- buy only gold in the official Goldsmith (red shops everywhere in Thailand). Do not buy more gold than you can wear, it is illegal to export Gold, so this gold will not leave Thailand and will be kept by at the airport...
    - never never let a Ladyboy or a lady hug you for no reason in the street. They are looking for your money in your bag and you back pocket. They are professional and well trained, you will feel nothing, and they will take only the bills.

  • Nomadictraveler said

    I rode a great deal and have seen tourists riding with no shirt on a motorbike. No issues.

    As far as not giving out your passport when renting a motorbike, good luck with that. Even a lady i am seeing who owns a fruit stand and two motorbikes wouldn't settle on a copy and deposit. I've been all over thailand and probably rented 13 motorbikes. Only one place in chiang mai didnt require holding my passport. Do you blame them?

    • Paul said

      In Koh Samui it wasn't much of a problem - maybe because you're not leaving unnoticed there? In Chiang Mai it took quite some convincing to let them settle for a cash deposit. In Phuket I couldn't rent anything without handing over my passport.

    • Thailand said

      I don't rent much because I own my bikes, but you can definitely find places to rent with no passport.

  • Claudio Machado Jr said

    Thailand is my favorite place on earth. It's not an 'odd' country nor has 'odd' laws. If you act like a normal human being and be respectable, you won't get in trouble. The problem is when foreigners decide to 'go crazy', just because they think they are in an 'exotic' country.
    By the way, if you litter a place like Thailand, you deserve indeed to spend some time in jail.

  • Tony said

    Its also worth mentioning here that gambling is also totally illegal in Thailand. other than the state run lottery and some horse racing events.

    Gambling is strictly prohibitied.

  • KK said

    The underwear law is misinterpreted. Nowhere in the penal law (translation is here: http://www.thailandlawonline.com/table-of-contents/thailand-criminal-law-translation) does it mention about not wearing any undergarments. It only states that you cannot appear in public wearing nothing else but just your undergarments.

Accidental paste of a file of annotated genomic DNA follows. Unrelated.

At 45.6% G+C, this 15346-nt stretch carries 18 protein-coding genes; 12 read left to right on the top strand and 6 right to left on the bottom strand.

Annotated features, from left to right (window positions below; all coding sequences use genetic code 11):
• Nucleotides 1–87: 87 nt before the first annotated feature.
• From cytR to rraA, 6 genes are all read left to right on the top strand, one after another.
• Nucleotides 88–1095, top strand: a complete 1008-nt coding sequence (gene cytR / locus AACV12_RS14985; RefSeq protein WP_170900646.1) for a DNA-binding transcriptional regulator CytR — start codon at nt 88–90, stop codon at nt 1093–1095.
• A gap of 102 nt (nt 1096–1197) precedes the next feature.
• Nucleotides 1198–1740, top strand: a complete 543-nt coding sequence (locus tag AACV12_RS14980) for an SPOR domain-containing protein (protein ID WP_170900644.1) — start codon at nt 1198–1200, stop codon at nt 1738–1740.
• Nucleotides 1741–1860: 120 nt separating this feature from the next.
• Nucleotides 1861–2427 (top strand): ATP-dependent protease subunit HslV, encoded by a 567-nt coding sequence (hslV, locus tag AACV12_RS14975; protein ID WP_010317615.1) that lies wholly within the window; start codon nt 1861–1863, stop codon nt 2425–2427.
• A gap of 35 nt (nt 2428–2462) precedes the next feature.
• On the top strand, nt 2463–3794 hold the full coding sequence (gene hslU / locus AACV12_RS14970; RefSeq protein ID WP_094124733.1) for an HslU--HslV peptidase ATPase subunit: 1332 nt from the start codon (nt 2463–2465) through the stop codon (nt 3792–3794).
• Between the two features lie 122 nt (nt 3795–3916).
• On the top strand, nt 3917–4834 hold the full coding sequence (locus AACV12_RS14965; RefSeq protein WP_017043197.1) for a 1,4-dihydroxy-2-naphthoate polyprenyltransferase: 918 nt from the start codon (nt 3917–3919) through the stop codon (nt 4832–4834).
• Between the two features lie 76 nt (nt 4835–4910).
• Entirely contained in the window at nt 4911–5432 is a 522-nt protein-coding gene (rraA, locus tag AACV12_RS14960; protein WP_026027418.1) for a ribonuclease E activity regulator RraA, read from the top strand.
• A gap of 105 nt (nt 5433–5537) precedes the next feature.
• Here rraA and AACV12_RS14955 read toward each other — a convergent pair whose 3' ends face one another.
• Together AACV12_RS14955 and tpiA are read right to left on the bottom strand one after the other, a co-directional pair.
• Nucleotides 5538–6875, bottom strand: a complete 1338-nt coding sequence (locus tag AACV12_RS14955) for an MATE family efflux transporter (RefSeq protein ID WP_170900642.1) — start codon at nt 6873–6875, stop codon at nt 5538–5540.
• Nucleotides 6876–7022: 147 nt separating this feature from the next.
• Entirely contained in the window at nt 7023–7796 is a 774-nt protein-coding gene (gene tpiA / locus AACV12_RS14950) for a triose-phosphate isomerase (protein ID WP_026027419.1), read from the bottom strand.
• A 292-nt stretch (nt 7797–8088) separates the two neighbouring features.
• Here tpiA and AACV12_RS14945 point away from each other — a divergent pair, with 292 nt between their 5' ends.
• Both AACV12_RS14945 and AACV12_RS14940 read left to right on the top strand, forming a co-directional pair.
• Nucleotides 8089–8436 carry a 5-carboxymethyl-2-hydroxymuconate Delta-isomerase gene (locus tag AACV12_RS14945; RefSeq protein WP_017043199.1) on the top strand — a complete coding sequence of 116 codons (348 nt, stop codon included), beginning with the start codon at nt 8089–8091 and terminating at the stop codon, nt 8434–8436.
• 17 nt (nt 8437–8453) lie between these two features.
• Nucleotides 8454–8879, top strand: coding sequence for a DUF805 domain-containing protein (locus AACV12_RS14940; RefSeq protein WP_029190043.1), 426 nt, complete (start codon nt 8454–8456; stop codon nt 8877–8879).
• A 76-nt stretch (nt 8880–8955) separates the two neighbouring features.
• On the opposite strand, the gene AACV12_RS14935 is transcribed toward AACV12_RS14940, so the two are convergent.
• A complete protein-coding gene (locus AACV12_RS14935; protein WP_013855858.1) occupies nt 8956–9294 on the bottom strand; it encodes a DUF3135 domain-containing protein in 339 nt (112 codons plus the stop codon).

• Glen said

    Be carefull watching porn is also ilegal watching porn on the internet will put you in jail also pornography on your phone believe me be allowed guy's never watch it.

  • socrates said

    Watching porn on internet is illegal by thai authorities? This is the most stupid and hypocritical law by the Thai. In certain areas very very young girls are prostitutes and the law seems to close their eyes on such brothels, but if you do porn on the net, you can get busted? Crazy country...

  • scary said

    When I read all the issues to "be on guard" in Thailand, I guess that I will travel elsewhere!....Thailand used to be a paradise with great people - but currently the Thai people seen to consider the tourist or expat, as another "farang", only good to shell out his cash......such attitudes make tourism and expats relocate and their numbers will drastically fall in Thailand, with the sources or revenue.

  • Icemanknobby said

    Been coming here for years, I’ve been asked for my passport on a couple of occasions for bike rental but I have always refused instead they take a copy never an issue with me

  • Ian said

    I would be very careful travelling to thailand,the amount of corruption killings and robberies and so on is gone to far and is unbelievably horrible and frightening.
    I can't understand how it is so bad and how they can get away with what goes on over there,I am well travelled and have been in a lot of countries but I have never witnessed what I have any where in the world as what I've witnessed in Thailand.
    My friend was killed there a few years back it was put down to suicide the investigation into it was terrible and his family for no answers what so ever, he was a friendly man and did not deserve what happened to him.